The real achievements for the 2012 library and information science graduating class came in the form of emerging jobs and new responsibilities, according to the approximately 1,900 graduates who responded to LJ’s annual Placements & Salaries survey, representing 30.7 percent of the 2012 graduates from the 41 participating programs.
Several new job titles appeared among the survey responses, including emerging technologies librarian, e-learning and distance learning librarian, and e-lending librarian. Social media manager and project manager were also among the popular job titles, and individuals who found positions in academic institutions were as likely to be instructional designers and user experience designers as they were to be reference librarians.
Emerging technology specialists (librarians as well as other information professionals) earned an average starting salary of $48,820 in 2012. This is the first year that sufficient data was obtained to allow tracking. They were placed in a variety of information organizations, including academic and public libraries, school media centers, government agencies, and private industry. As a whole, they described their responsibilities as researching, implementing, and training their constituents in the use of new technologies. Particularly for those in academic libraries, digital literacy education was a strong component of their role.
Another group of graduates identified their functions in digital content management. Metadata and information architecture were featured among the skills used to describe their jobs. Digital content managers/librarians reported direct responsibility for the digitization of existing works as well as making works that were “born digital” accessible through online catalogs, databases, and other systems. Similar to emerging technology specialists, roles in digital content management appear across the spectrum of libraries and information organizations and within and outside of the LIS professions. They reported an average starting salary of $49,571, approximately ten percent higher than the overall average for new LIS grads.
Even job descriptions for the traditional LIS roles have begun to articulate the need for skills related to emerging technologies and digital content from the entry level on up. Public librarians, for example, maintained their duties in adult services and children’s programming, but they also designed mobile applications and facilitated communication and outreach to the local community through a strong social media presence. Archivists also blended the traditional roles of organizing and describing physical materials with growing emphasis on digital collections and digital content management.
Exciting news in data curation
Another exciting area for LIS graduates is data curation. While a small subset of the graduating class, data curators command an average annual salary of $49,900. Among other operations, the individuals reporting jobs in data curation are designing and maintaining institutional repositories of research data. They also provide data analysis, or, in the words of one graduate, “data wrangling” of research and development activities for academic institutions and private industry, user statistics, and tracking of products and services. Research data librarian, data coordinator, and electronic resources specialist are among the titles used by graduates to describe their jobs in data curation, and they find placement in higher education, corporations, and government.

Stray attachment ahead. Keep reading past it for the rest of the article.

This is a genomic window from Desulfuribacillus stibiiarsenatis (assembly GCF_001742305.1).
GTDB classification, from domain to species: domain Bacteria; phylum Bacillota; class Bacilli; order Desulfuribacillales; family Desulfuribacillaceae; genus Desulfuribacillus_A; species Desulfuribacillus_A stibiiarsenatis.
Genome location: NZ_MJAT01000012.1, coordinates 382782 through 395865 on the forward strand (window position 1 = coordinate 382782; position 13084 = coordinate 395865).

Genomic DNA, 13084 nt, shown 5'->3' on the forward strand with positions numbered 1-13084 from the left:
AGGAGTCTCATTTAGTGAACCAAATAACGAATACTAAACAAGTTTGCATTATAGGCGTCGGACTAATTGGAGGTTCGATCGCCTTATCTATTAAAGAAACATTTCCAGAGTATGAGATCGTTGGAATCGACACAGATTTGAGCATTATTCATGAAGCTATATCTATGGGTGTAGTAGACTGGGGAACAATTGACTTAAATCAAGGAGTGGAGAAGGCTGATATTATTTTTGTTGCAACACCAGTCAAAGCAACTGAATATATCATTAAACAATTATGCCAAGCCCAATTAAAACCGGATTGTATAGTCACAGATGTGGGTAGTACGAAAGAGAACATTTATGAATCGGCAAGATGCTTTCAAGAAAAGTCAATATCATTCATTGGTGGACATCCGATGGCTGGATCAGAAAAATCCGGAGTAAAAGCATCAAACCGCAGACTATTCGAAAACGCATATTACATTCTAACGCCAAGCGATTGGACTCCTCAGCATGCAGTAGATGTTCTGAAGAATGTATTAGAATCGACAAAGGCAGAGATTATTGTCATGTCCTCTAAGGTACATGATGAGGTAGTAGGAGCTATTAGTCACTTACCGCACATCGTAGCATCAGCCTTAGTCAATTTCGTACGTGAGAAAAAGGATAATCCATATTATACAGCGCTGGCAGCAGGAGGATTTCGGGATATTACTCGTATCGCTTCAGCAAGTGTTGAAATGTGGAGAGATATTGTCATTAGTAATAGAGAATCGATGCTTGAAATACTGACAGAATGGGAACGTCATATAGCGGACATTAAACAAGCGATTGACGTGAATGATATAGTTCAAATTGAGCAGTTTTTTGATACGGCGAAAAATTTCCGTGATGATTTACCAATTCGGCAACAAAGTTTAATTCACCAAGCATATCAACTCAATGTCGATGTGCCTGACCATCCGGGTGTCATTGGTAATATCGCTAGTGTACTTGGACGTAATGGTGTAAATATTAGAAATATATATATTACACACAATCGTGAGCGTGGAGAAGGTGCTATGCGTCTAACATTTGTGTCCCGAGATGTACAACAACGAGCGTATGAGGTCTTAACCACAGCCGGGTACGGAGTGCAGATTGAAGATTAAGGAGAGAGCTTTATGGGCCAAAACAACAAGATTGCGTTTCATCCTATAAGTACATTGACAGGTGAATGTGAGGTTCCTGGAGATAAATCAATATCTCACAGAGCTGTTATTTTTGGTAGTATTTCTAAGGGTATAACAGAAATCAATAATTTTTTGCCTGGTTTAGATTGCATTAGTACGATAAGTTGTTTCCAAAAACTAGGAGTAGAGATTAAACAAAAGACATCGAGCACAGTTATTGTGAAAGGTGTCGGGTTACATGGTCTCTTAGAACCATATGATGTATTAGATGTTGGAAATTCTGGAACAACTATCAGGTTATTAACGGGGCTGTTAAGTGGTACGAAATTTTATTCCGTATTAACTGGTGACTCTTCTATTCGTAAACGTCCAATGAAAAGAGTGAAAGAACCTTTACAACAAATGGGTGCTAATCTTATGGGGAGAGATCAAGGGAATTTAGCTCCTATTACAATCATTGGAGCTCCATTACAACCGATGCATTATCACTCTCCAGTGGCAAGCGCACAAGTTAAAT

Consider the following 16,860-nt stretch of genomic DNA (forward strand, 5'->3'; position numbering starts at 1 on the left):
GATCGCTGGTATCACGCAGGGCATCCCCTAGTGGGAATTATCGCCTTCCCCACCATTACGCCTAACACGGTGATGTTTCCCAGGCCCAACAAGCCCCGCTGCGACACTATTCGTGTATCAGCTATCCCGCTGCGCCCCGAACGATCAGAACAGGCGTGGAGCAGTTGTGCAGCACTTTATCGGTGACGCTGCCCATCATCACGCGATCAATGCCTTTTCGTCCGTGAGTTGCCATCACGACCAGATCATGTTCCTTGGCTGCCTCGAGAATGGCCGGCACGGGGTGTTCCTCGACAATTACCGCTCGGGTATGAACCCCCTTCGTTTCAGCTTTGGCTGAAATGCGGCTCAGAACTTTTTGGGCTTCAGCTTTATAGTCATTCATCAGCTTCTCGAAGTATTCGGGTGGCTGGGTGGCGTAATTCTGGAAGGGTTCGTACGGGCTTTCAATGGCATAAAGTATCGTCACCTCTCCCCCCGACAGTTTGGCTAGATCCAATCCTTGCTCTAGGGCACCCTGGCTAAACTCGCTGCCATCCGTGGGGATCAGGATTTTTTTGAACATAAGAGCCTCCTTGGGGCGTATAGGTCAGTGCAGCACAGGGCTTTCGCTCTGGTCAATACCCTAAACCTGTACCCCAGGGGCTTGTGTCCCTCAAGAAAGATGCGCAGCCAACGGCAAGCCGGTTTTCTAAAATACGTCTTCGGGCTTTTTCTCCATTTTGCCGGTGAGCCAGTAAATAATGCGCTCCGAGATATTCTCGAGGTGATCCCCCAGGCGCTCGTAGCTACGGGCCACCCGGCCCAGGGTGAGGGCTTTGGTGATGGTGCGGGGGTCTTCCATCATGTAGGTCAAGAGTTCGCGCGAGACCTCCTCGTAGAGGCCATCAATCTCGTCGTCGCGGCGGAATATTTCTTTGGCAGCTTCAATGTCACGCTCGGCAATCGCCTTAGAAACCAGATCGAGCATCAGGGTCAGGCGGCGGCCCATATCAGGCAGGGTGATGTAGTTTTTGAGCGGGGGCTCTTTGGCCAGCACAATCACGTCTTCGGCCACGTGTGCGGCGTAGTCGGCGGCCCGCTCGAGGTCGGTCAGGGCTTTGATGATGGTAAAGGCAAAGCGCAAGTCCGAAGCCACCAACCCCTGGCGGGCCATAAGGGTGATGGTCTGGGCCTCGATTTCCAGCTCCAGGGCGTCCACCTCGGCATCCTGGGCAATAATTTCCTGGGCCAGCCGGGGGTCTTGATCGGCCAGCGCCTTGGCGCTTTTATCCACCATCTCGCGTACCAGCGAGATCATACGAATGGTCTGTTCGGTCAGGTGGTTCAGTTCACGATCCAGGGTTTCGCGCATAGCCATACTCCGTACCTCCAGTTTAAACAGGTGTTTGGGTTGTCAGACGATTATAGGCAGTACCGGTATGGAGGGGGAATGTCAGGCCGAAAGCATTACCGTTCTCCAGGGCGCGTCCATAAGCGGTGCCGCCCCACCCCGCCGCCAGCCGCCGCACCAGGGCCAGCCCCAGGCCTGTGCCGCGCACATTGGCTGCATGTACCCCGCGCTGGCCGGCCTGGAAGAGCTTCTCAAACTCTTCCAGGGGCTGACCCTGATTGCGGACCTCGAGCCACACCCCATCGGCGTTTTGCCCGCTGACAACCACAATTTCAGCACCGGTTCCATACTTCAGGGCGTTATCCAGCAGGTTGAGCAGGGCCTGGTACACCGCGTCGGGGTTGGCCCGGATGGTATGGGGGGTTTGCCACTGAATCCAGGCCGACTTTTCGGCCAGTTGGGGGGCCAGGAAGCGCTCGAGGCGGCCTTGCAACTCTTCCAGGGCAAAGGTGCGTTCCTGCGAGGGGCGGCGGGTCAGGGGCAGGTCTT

Social media management appeared throughout the job descriptions provided by participants. In public libraries, the social media role was used to engage in marketing, community outreach, and communication. It was applied equally to children’s and teen services and adult services. Teen and young adult librarians, in particular, describe the demand for skills in creating and implementing social media resources that meet the demands and interests of their young patrons. In academic institutions and private industry, social media management was used to research and analyze the identity of information users and their responses to products and services, as well as to communicate with patrons and corporate clients. Regardless of the type of agency in which they were employed, graduates indicated the need to be familiar with current social media and aware of new applications and resources.
New graduates in the area of reference and information services emphasized the dynamic nature of their roles: providing traditional reference service and research support while being actively engaged in instruction and digital learning initiatives. In particular, academic library placements described their roles as embedded librarians, instructional designers, and e-learning or distance learning specialists. Nor were public librarians immune to the changes in reference and information services; there is a growing emphasis on instruction in public libraries, including workforce readiness and technology skills.
Representatives of LIS programs also noted their graduates are being placed in emerging roles with new skills. Several programs indicated that an increasing number of job titles began with “digital,” such as “digital assets manager,” “digital initiatives librarian,” and “digital learning initiatives.” They also reported several unique job titles that had not been seen in prior years, including “digital presence manager” and “data science.”